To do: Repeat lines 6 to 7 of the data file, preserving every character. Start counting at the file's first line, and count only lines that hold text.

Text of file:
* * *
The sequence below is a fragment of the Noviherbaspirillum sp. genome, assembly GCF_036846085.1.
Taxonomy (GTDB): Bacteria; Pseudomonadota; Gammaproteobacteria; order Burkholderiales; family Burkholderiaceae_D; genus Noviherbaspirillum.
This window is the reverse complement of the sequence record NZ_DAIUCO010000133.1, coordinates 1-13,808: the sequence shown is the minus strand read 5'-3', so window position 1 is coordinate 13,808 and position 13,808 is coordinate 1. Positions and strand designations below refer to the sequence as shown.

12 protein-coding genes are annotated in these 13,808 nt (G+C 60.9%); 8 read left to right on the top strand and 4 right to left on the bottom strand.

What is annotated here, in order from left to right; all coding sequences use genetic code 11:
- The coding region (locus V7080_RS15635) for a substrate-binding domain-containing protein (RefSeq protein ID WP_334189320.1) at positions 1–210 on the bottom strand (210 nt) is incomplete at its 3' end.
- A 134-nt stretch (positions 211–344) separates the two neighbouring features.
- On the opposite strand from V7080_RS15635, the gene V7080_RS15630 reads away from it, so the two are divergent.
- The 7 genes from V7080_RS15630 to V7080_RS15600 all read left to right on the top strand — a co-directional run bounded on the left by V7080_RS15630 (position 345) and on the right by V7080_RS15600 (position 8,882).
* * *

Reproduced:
- The coding region (locus V7080_RS15635) for a substrate-binding domain-containing protein (RefSeq protein ID WP_334189320.1) at positions 1–210 on the bottom strand (210 nt) is incomplete at its 3' end.
- A 134-nt stretch (positions 211–344) separates the two neighbouring features.